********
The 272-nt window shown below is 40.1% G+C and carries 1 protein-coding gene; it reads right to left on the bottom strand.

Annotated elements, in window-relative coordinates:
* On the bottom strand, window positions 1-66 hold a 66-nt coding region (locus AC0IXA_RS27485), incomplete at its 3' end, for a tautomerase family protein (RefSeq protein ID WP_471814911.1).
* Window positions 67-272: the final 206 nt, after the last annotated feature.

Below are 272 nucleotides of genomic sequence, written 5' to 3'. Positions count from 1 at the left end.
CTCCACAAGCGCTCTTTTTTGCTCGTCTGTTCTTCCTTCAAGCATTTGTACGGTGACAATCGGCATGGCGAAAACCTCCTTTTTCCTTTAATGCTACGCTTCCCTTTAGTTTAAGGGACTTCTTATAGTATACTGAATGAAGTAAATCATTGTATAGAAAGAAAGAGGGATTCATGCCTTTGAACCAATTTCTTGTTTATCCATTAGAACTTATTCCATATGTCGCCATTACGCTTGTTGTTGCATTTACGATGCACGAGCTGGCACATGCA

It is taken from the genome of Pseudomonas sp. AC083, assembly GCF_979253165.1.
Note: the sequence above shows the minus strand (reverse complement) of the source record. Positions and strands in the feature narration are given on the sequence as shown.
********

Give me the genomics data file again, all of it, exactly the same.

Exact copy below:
The 272-nt window shown below is 40.1% G+C and carries 1 protein-coding gene; it reads right to left on the bottom strand.

Annotated elements, in window-relative coordinates:
* On the bottom strand, window positions 1-66 hold a 66-nt coding region (locus AC0IXA_RS27485), incomplete at its 3' end, for a tautomerase family protein (RefSeq protein ID WP_471814911.1).
* Window positions 67-272: the final 206 nt, after the last annotated feature.

Below are 272 nucleotides of genomic sequence, written 5' to 3'. Positions count from 1 at the left end.
CTCCACAAGCGCTCTTTTTTGCTCGTCTGTTCTTCCTTCAAGCATTTGTACGGTGACAATCGGCATGGCGAAAACCTCCTTTTTCCTTTAATGCTACGCTTCCCTTTAGTTTAAGGGACTTCTTATAGTATACTGAATGAAGTAAATCATTGTATAGAAAGAAAGAGGGATTCATGCCTTTGAACCAATTTCTTGTTTATCCATTAGAACTTATTCCATATGTCGCCATTACGCTTGTTGTTGCATTTACGATGCACGAGCTGGCACATGCA

It is taken from the genome of Pseudomonas sp. AC083, assembly GCF_979253165.1.
Note: the sequence above shows the minus strand (reverse complement) of the source record. Positions and strands in the feature narration are given on the sequence as shown.